NUC Refutes 11 Years Medical Programme Reports

Following reports circulated in
the media some days ago which
stated that medical students in
Nigeria would henceforth
spend 11 years in universities
before obtaining an MBBS
degree, the National Universities
Commission (NUC) has officially
denied the reports.
According to the Executive
Secretary of NUC, Prof. Julius
Okojie, the reports are baseless
and false.
He stated that the new
Benchmark Minimum Academic
Standard (BMAS) for Medicine
and Dentistry, which had since
been made public by commission,
only provides for a seven-year
training, leading to the award of
Okojie said: “A seven year MBBS
programme that encompass a
seamless four- year acquision of
the B.SC. Basic Medical Science
with interest in either Anatomy/
“At the end of seven years,
students would have acquired the
Bachelor of Medical Science,
Bachelorof Medicine and Bachelor
of Surgery degrees. In case of
dental programmes, students
would have acquired a degree in
Basic Dental Sciences and
Bachelor of Dental Surgery.
Also Read>> Medical Courses
Now 7 Years In Nigerian
Universities – NUC
He continued: “The idea that the
curriculum change was effected
to enable the students mature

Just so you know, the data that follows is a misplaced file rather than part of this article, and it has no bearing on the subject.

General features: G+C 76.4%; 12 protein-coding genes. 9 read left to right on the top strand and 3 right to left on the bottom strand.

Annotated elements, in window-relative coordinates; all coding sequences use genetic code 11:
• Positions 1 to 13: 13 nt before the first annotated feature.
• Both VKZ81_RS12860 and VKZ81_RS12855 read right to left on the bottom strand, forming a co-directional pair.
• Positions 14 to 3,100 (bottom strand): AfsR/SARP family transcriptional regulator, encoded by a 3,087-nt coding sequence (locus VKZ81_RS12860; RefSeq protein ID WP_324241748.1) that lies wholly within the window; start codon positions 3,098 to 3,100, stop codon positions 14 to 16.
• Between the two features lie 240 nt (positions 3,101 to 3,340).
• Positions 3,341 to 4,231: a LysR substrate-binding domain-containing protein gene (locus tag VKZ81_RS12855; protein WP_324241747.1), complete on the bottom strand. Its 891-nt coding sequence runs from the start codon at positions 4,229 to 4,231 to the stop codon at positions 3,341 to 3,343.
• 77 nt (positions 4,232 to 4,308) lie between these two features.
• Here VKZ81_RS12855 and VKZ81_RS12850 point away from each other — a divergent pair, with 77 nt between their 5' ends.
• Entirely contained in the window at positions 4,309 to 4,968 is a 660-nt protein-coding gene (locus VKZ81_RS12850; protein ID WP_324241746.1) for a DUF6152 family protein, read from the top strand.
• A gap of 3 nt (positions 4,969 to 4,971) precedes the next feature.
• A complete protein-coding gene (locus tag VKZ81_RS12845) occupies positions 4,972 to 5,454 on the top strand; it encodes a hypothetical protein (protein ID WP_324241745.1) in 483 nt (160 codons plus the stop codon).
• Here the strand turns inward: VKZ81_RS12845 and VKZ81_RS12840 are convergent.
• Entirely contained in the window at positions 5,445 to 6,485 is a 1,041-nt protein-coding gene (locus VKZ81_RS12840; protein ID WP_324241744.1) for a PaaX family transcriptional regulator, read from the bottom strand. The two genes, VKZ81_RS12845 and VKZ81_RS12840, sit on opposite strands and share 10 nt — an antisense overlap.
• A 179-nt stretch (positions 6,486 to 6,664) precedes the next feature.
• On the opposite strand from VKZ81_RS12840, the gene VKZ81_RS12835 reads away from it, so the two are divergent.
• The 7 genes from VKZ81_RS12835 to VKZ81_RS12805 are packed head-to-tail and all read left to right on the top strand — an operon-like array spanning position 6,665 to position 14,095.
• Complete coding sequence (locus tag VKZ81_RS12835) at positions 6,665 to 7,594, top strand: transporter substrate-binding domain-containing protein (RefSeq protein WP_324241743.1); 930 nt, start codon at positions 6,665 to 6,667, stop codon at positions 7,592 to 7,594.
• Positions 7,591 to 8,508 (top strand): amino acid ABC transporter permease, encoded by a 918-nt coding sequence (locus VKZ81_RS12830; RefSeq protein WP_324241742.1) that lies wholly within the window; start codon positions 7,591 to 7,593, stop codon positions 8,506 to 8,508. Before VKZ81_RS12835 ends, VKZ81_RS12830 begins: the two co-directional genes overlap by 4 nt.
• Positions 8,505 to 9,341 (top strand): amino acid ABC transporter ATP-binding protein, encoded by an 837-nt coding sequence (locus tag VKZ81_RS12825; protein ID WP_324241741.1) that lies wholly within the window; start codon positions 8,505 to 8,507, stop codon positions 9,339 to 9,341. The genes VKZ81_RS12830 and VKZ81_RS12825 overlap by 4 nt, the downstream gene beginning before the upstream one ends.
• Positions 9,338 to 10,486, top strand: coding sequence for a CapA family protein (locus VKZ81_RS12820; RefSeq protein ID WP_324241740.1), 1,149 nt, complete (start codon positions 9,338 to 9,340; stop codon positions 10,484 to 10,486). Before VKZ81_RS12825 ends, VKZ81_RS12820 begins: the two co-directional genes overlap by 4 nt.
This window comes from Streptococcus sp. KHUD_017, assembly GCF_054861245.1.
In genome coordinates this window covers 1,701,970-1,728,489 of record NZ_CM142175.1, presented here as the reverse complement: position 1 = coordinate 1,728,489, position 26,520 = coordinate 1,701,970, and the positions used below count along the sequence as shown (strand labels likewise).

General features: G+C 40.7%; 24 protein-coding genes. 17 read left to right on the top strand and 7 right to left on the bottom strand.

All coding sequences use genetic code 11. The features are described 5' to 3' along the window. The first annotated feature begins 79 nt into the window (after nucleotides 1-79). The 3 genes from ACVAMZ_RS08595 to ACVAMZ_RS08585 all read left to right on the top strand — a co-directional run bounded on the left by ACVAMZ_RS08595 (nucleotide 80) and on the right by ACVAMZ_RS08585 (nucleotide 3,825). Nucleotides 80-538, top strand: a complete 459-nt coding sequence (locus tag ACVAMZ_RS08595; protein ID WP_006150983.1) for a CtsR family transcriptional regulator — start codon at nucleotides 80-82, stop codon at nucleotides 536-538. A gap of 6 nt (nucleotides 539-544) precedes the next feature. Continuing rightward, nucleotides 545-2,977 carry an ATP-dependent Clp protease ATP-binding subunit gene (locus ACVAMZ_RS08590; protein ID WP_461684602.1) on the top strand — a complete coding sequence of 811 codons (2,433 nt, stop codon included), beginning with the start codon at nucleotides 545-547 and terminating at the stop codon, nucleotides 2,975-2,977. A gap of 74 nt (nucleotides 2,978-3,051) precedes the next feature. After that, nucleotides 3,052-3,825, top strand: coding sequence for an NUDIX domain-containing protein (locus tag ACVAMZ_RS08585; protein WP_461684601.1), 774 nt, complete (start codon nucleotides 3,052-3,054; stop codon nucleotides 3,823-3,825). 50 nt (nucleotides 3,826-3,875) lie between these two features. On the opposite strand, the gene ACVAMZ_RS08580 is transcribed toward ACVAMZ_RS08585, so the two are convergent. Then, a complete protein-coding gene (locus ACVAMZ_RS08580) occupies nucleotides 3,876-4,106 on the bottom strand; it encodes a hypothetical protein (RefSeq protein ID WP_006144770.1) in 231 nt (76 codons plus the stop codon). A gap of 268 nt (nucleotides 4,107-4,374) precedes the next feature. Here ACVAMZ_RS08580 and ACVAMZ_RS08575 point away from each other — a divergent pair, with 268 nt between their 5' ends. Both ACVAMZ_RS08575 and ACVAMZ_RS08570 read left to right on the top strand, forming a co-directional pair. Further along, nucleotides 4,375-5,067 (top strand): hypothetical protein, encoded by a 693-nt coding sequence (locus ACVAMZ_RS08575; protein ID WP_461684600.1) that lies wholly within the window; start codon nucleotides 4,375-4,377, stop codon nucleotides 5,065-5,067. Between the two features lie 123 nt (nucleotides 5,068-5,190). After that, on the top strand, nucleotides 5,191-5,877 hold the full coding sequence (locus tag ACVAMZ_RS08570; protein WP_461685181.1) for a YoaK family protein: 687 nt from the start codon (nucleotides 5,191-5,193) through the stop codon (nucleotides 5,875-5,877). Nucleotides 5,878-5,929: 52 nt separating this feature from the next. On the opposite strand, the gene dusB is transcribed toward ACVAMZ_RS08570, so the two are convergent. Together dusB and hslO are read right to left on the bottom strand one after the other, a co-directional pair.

psychologically for the profession
is baffling and ludicrous. I am not
aware that ability to cope with
the rigorous and laborious
training offered in medical
schools is dependent on the age
of the students. Available
evidence does not suggest that.
Seriously, I don’t think you have
to be a grandparent to study
medicine or dentistry in Nigeria
or other parts of the world.
“Indeed, while I admit that there
is need to dynamically improve
and modify the current 6-year
medical/ dental training
curriculum in Nigeria to make it
an all-encompassing curriculum,
capable of producing medical and
dental practitioners that are
responsive to the 21st century
needs of their communities, I
must however state that this
improvement does not
necessarily require an increase in
the duration of medical and
dental education/training in
“Beyond the quality and content
of the medical/dental curriculum
and the need for regular dynamic
reviews, a lot of factors impinge
on the quality of medical/dental
education/training and the
quality of medical practice in
Nigeria. These factors will need to
be holistically and effectively
managed to get the best out of
medical/ dental education in
Nigeria. For instance, the quality
and number of entrants into
medical school is very important.
“Therefore, before such
pronouncements are made and
circulated in the news media, I
expect the policy regulators to
have deeply reflected on its pros
and cons before seeking to
experiment with it. I expect them
to appropriately balance the
benefits with the cost, with both
the quality of medical education/
practice and the health of
Nigerians taken into good
“Pending further clarifications
from the NUC on the news story
making the rounds; it is crystal
clear that any policy that seeks to
increase the duration of training
to 10 or 11 years will be an
arduous one that bristles with
reverberating and convulsive
implications”, he concluded.